What are some secrets when it comes to pairing food and bourbon?
Years ago, I came up with a system called “Balance, Counterbalance, and Explosion.” The balance comes from when you take the flavors of a whiskey and you match it in the food. So if you have a whiskey with orange or citrus, then most likely I’m going to pick a food that has orange or citrus in it so it’s complementary. For a counterbalance, you take two opposite flavors that will support each other. The last explosion is when you take one of the flavors that are predominant, like a bourbon with bold chocolate notes, then you take a big, bold dark chocolate cake to pair with it. It becomes almost too much of a good thing.
Do you have any hobbies?
Anytime I can sit and watch a movie or any time I can read a magazine cover to cover is great. I have a vegetable garden and have grown to love gardening and spending time in my yard. I am making a concerted effort on Pure Barre. It’s a pretty intense exercise regime. I also love spending time with my sons.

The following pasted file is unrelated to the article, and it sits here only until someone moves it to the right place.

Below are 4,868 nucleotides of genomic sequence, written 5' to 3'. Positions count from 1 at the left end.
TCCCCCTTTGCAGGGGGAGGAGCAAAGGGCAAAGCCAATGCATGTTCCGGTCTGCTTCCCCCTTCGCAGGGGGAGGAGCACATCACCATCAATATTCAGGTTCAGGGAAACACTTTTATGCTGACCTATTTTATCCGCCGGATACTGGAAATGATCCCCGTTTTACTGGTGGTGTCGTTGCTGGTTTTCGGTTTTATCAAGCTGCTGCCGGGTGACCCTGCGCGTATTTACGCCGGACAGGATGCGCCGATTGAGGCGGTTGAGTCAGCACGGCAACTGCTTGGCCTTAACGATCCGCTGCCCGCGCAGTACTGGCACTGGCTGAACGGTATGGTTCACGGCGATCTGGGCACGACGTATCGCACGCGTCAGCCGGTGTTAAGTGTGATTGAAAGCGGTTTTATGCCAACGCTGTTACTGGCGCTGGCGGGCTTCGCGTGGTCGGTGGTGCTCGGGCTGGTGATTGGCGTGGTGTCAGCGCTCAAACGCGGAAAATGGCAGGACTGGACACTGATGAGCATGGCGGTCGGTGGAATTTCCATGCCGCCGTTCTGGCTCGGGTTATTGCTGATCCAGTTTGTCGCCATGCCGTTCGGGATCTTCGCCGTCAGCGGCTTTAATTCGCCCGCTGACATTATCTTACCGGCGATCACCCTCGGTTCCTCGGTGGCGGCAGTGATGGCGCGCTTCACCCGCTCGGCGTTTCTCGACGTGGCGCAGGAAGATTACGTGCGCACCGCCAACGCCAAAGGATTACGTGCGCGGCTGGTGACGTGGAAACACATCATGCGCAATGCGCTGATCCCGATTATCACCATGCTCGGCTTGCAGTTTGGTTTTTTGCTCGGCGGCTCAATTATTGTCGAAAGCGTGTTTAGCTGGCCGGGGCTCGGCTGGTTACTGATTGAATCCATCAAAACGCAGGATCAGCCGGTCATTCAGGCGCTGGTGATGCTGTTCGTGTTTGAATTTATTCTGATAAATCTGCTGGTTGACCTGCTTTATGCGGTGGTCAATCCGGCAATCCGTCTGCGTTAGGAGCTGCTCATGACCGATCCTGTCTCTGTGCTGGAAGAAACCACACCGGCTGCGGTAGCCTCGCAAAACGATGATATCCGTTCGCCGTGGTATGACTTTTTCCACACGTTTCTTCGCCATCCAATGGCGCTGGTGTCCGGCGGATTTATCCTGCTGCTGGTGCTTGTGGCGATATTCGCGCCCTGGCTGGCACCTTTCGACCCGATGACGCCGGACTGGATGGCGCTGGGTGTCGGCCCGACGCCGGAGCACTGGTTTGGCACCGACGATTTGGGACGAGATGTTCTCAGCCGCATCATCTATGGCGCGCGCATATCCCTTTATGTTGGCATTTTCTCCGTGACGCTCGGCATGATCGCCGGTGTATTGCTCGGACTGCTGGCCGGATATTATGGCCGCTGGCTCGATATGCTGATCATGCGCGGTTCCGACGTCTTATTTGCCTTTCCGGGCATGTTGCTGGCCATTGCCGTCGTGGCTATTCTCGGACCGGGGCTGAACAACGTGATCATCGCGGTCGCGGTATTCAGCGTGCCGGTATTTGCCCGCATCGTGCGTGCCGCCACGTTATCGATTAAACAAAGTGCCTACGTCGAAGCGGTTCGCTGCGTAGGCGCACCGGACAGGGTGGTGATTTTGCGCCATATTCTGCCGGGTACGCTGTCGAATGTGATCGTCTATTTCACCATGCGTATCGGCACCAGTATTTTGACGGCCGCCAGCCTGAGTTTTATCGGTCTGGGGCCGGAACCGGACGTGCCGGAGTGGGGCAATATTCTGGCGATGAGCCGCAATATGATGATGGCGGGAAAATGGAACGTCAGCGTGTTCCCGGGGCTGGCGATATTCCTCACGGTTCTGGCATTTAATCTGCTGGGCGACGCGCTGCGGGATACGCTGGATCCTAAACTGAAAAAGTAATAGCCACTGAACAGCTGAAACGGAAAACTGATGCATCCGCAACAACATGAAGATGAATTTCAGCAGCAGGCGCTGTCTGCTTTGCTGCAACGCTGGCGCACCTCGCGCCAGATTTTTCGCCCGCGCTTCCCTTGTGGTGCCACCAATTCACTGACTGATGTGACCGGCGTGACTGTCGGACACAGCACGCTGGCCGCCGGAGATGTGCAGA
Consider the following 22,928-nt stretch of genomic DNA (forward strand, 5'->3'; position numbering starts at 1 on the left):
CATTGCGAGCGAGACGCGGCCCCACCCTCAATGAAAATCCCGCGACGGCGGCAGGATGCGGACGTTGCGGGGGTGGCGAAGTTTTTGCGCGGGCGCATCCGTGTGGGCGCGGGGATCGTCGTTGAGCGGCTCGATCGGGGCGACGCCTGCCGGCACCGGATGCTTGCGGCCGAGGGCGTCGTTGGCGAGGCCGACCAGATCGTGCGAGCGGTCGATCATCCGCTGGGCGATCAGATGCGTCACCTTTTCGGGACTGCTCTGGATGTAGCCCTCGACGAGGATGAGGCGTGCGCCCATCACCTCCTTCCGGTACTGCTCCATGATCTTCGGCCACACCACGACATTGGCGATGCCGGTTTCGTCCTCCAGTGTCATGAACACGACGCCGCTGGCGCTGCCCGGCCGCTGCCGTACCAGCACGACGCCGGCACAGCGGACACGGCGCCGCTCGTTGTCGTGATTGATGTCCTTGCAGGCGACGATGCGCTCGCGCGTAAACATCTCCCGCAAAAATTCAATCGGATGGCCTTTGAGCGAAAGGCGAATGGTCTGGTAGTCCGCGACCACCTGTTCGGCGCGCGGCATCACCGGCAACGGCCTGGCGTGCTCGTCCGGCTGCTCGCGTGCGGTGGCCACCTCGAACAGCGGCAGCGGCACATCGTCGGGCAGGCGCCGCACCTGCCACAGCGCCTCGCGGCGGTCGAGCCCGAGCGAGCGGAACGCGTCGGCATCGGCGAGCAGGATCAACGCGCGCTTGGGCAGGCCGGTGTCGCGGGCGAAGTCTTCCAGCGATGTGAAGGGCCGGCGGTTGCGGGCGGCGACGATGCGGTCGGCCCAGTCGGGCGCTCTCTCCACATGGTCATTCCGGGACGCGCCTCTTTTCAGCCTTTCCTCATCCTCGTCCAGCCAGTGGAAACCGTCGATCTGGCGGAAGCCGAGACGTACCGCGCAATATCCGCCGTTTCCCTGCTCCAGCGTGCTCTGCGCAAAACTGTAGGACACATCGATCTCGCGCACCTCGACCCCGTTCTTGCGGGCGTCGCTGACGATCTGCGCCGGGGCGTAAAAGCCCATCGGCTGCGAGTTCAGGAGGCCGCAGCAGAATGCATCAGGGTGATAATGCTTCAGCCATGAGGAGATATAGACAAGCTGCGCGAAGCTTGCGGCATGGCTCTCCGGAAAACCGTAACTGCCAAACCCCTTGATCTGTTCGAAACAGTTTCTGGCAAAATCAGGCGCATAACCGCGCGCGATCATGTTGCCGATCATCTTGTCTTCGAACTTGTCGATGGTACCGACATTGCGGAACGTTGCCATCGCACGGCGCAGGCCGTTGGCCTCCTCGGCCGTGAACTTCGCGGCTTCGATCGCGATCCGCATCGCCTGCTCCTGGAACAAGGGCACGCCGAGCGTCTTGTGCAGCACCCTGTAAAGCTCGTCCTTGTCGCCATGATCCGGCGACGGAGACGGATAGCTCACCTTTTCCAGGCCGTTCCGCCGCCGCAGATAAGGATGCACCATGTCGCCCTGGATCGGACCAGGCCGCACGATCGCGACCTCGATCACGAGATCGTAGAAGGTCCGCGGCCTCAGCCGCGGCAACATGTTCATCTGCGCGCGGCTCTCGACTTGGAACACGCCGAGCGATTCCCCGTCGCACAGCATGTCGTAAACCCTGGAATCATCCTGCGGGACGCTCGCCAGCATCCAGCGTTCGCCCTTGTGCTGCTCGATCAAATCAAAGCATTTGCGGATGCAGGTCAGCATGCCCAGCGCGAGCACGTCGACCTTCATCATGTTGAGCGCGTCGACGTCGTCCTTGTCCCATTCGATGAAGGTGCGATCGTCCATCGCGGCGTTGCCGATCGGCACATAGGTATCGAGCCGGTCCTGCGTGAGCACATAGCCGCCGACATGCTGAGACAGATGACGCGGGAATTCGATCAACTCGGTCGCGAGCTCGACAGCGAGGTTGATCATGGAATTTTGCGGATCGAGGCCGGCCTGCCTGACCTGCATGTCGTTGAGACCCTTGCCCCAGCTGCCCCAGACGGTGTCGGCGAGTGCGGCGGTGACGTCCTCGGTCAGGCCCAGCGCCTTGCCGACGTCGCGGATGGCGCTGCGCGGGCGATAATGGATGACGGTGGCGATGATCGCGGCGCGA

Is there anything about you that people would be surprised to learn?
I think because I do live in the world of whiskey and restaurants and high-end food, people may think that I eat gourmet meals all the time. The truth is, I love going to a baseball game or a football game or eating concession stand food. I love a big bratwurst with sauerkraut, or nachos, or peanuts.
What’s the best piece of advice you’ve received?
Some of the greatest advice was given by a mentor of mine when I was going through a difficult period in my career. She said, “Never put your wishbone where your backbone should be. A lot of people wish they had it better, but they never do anything about it.”
Aside from faith, family and friends, what are three things you can’t live without?
Bourbon, Italian food, and shopping.
Thank you, Peggy! And thanks to Jolea Brown for the fabulous photos.
Subscribe to StyleBlueprint for your best “me moment” of the day. Click HERE!